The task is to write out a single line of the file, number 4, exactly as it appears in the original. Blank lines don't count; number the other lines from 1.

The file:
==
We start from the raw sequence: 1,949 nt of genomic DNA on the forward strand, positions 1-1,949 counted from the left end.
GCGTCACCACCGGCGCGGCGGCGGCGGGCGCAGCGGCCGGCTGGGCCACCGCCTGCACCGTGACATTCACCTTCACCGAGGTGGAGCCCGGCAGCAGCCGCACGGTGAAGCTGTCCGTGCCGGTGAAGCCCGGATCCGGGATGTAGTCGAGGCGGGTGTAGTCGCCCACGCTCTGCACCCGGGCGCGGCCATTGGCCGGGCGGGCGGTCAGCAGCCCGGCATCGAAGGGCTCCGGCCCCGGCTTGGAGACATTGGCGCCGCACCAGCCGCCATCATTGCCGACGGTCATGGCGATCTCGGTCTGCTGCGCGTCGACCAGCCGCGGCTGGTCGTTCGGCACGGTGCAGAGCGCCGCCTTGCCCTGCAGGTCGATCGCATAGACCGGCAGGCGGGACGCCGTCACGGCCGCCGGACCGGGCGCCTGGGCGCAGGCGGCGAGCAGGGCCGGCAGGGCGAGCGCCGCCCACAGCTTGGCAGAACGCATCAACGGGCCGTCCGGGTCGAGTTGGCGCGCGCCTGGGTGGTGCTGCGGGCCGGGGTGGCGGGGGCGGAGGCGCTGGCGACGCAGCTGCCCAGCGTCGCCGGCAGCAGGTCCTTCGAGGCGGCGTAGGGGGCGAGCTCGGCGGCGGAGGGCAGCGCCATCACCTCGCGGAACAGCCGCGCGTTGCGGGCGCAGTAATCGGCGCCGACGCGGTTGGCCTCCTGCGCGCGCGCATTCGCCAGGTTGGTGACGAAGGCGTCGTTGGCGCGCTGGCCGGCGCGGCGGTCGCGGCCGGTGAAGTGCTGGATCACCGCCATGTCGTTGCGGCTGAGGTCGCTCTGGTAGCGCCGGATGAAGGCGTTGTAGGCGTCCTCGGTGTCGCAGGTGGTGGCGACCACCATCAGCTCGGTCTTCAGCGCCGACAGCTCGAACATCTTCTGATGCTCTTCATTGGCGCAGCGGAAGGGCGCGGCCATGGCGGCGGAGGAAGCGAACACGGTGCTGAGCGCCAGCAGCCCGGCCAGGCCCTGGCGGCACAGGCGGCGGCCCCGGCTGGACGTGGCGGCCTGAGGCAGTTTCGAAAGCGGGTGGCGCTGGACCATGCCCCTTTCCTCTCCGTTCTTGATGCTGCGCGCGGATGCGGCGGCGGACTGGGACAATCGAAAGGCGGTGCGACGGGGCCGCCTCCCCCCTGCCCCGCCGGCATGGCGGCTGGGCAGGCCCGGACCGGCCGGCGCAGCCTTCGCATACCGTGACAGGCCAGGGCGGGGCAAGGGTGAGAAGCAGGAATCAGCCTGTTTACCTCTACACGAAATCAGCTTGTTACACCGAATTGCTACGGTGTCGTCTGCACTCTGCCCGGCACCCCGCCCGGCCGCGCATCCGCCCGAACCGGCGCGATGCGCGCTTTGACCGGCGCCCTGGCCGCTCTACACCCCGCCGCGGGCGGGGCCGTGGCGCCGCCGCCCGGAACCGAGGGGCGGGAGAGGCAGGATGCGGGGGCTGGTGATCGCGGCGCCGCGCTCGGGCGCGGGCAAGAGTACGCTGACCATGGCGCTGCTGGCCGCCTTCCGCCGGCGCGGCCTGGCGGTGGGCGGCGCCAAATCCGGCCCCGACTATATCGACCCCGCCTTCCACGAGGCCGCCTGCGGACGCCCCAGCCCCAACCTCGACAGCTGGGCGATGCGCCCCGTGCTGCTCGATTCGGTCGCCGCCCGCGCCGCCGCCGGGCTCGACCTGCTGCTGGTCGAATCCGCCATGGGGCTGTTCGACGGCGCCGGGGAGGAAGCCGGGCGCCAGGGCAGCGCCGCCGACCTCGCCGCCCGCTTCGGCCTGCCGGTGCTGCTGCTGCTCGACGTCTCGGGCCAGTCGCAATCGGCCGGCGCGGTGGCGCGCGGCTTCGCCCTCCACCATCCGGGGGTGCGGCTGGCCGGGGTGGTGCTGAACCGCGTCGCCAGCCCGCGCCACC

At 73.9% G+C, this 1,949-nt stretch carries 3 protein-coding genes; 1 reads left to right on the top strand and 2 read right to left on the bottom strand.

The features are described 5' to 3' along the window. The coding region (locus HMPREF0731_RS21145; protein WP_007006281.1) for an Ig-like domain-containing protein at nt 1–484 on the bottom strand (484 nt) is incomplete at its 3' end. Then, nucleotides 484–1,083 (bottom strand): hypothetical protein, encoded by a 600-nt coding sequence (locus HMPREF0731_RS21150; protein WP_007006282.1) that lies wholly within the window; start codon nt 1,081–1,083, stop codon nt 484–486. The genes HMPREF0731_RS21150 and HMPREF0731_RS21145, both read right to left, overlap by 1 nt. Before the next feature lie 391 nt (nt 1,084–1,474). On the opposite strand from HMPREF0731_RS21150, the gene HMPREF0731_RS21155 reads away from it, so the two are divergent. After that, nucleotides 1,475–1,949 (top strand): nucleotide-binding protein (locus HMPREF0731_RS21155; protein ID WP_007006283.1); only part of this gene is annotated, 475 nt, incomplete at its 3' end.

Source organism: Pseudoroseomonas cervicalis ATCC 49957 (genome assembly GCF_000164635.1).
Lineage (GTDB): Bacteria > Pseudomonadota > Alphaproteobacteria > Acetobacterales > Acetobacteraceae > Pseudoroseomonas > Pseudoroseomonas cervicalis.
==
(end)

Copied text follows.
The features are described 5' to 3' along the window. The coding region (locus HMPREF0731_RS21145; protein WP_007006281.1) for an Ig-like domain-containing protein at nt 1–484 on the bottom strand (484 nt) is incomplete at its 3' end. Then, nucleotides 484–1,083 (bottom strand): hypothetical protein, encoded by a 600-nt coding sequence (locus HMPREF0731_RS21150; protein WP_007006282.1) that lies wholly within the window; start codon nt 1,081–1,083, stop codon nt 484–486. The genes HMPREF0731_RS21150 and HMPREF0731_RS21145, both read right to left, overlap by 1 nt. Before the next feature lie 391 nt (nt 1,084–1,474). On the opposite strand from HMPREF0731_RS21150, the gene HMPREF0731_RS21155 reads away from it, so the two are divergent. After that, nucleotides 1,475–1,949 (top strand): nucleotide-binding protein (locus HMPREF0731_RS21155; protein ID WP_007006283.1); only part of this gene is annotated, 475 nt, incomplete at its 3' end.